Dharmakīrti’s Theory of Exclusion (apoha)
Dr. John Taber
Authors: Vincent Eltschinger, John Taber, Michael Torsten Much, and Isabelle Ratié
The Pramāṇavārttika (Commentary on the Means of Knowledge) is the magnum opus of the great sixth-century Indian Buddhist philosopher Dharmakīrti, one of the founders of the logico-epistemological school of Buddhist thought or “Buddhist Logic.” The Pramāṇavārttika was regarded, both by his followers and opponents, as the definitive attempt to ground the teachings of Mahāyāna Buddhism rigorously on theories of metaphysics, epistemology, logic, and philosophy of language. Dharmakīrti’s positions on problems in these areas set the agenda for Indian philosophy through the eleventh century CE. Key to Dharmakīrti’s system is the theory of apoha, “exclusion.” Although originally a theory of meaning proposed by his predecessor Dignāga, Dharmakīrti used it as a vehicle for articulating, in a philosophically precise way, the central Mahāyāna Buddhist teaching of the (ultimately) erroneous nature of all conceptual thought.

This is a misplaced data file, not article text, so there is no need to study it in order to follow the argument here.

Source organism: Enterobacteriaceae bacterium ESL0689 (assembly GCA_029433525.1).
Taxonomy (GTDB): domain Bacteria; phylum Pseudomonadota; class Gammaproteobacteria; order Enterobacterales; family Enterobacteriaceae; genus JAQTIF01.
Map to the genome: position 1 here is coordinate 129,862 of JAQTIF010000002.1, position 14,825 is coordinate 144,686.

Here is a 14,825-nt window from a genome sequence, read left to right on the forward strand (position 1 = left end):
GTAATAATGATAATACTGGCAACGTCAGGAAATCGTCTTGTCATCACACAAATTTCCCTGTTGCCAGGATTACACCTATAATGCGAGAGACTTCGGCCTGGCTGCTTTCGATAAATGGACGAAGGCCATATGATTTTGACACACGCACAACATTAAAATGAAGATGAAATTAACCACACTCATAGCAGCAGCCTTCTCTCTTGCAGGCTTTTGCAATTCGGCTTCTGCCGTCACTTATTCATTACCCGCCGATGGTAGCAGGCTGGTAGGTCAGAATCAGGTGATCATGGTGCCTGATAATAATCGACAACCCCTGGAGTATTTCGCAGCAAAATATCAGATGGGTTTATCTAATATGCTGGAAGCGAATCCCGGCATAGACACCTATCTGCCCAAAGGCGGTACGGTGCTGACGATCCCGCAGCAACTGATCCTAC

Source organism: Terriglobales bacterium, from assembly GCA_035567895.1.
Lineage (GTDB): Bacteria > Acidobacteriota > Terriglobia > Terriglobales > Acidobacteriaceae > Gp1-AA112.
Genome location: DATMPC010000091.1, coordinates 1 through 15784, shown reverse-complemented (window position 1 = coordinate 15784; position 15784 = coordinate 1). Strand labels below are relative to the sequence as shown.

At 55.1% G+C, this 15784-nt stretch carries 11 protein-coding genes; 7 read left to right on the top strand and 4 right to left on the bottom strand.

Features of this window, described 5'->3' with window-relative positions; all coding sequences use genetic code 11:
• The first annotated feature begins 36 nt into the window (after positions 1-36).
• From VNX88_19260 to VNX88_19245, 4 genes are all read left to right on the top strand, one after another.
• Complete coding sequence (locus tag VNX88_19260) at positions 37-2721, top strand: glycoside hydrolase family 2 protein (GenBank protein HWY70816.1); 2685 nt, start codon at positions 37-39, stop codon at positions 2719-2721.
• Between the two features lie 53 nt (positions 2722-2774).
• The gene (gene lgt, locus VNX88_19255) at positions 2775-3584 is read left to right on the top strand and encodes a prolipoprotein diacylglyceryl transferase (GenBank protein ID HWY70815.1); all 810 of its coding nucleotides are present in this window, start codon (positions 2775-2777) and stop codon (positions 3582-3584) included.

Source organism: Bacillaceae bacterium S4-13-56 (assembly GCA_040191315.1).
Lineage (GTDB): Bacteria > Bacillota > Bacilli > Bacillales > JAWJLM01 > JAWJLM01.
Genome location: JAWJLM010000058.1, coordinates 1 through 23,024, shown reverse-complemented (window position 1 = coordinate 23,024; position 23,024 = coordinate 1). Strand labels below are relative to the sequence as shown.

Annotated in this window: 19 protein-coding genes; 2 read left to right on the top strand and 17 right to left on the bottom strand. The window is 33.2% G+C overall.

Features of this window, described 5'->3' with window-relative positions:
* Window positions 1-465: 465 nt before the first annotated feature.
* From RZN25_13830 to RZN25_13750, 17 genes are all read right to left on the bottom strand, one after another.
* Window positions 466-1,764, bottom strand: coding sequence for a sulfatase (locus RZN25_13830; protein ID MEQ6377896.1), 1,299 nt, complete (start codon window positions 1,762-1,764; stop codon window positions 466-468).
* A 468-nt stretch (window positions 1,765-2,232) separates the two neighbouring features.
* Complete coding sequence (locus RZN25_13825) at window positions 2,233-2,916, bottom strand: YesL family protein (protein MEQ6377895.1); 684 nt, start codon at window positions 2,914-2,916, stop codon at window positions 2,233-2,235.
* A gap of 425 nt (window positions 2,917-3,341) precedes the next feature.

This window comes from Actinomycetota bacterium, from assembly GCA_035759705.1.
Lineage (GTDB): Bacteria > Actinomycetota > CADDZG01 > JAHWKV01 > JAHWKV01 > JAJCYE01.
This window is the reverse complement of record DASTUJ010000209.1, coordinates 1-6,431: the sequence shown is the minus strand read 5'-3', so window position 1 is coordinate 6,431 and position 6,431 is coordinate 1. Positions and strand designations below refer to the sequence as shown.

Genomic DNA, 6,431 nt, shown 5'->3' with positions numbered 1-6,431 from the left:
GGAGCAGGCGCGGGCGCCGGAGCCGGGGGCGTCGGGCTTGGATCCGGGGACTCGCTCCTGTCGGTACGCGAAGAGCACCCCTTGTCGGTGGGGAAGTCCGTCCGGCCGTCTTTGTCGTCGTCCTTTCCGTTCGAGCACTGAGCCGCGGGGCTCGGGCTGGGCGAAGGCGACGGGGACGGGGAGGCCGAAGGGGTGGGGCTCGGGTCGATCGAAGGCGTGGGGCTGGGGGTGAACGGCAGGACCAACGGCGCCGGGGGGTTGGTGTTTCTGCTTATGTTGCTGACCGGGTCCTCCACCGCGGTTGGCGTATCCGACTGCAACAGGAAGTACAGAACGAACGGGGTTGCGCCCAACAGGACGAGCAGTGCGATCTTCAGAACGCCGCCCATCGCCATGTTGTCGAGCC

This volume is the first part of a three-part translation of the lengthy presentation and defense of the theory of apoha in the first chapter of the Pramāṇavārttika (verses 40–185, together with Dharmakīrti’s autocommentary or Svavṛtti) by an international team of scholars: Vincent Eltschinger (Sorbonne), John Taber (University of New Mexico), Michael Torsten Much (University of Vienna), and Isabelle Ratié (University of Paris III). Work on this volume was supported by a grant from the National Endowment for the Humanities, Scholarly Editions and Translations division. The translation of the second part of the Apoha Section (vv. 92–142) is underway.